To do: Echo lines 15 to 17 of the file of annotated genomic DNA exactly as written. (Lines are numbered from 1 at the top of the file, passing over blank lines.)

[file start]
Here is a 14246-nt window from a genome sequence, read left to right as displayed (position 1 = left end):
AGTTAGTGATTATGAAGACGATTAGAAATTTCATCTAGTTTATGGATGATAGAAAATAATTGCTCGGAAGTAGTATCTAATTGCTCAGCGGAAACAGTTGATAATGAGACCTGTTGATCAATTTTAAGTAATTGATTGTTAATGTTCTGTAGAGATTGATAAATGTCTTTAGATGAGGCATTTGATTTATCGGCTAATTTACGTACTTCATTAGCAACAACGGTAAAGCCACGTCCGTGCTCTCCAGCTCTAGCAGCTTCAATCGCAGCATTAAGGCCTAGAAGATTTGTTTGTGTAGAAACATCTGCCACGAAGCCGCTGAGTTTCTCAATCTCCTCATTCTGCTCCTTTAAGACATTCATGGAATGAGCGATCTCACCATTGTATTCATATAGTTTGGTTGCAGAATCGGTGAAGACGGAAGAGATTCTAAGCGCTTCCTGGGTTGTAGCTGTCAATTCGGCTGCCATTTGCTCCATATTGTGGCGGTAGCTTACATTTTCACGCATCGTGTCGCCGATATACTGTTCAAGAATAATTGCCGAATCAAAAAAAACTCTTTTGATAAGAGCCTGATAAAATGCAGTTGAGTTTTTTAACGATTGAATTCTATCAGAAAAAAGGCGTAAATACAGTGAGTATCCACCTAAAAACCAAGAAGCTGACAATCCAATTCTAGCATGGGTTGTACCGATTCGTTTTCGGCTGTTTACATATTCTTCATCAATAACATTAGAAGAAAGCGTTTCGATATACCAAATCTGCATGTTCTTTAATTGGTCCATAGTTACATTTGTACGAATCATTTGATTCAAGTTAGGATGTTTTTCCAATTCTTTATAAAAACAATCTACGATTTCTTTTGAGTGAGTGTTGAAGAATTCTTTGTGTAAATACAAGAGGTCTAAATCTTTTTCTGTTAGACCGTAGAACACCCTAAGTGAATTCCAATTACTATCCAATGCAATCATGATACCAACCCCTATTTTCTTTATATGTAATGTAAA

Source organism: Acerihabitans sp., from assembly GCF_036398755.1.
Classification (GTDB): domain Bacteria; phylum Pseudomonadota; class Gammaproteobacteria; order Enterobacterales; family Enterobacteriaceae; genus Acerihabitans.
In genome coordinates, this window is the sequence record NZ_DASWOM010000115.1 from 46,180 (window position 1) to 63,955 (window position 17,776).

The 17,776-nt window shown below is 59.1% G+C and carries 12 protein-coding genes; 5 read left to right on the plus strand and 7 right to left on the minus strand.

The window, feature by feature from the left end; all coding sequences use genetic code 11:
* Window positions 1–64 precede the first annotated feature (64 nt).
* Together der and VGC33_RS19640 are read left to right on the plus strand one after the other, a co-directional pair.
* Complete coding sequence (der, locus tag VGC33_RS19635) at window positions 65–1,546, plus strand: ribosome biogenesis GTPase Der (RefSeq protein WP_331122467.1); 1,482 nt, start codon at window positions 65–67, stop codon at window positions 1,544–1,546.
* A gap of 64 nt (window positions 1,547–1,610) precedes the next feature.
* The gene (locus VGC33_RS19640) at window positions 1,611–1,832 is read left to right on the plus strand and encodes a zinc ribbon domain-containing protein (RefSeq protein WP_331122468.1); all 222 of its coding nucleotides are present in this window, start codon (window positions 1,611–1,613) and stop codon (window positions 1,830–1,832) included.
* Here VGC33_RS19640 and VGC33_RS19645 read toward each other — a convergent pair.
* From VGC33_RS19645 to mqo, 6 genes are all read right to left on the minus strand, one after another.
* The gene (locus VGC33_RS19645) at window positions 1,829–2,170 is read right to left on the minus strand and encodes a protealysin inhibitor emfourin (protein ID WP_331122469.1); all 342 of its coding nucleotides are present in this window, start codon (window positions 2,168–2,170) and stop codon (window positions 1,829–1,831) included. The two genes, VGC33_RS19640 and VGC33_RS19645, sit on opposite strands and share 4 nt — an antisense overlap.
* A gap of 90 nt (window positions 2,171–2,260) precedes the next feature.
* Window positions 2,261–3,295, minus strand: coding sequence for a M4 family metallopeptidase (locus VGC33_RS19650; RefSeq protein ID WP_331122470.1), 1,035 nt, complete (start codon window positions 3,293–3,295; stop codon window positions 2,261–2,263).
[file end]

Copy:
* The gene (locus VGC33_RS19645) at window positions 1,829–2,170 is read right to left on the minus strand and encodes a protealysin inhibitor emfourin (protein ID WP_331122469.1); all 342 of its coding nucleotides are present in this window, start codon (window positions 2,168–2,170) and stop codon (window positions 1,829–1,831) included. The two genes, VGC33_RS19640 and VGC33_RS19645, sit on opposite strands and share 4 nt — an antisense overlap.
* A gap of 90 nt (window positions 2,171–2,260) precedes the next feature.
* Window positions 2,261–3,295, minus strand: coding sequence for a M4 family metallopeptidase (locus VGC33_RS19650; RefSeq protein ID WP_331122470.1), 1,035 nt, complete (start codon window positions 3,293–3,295; stop codon window positions 2,261–2,263).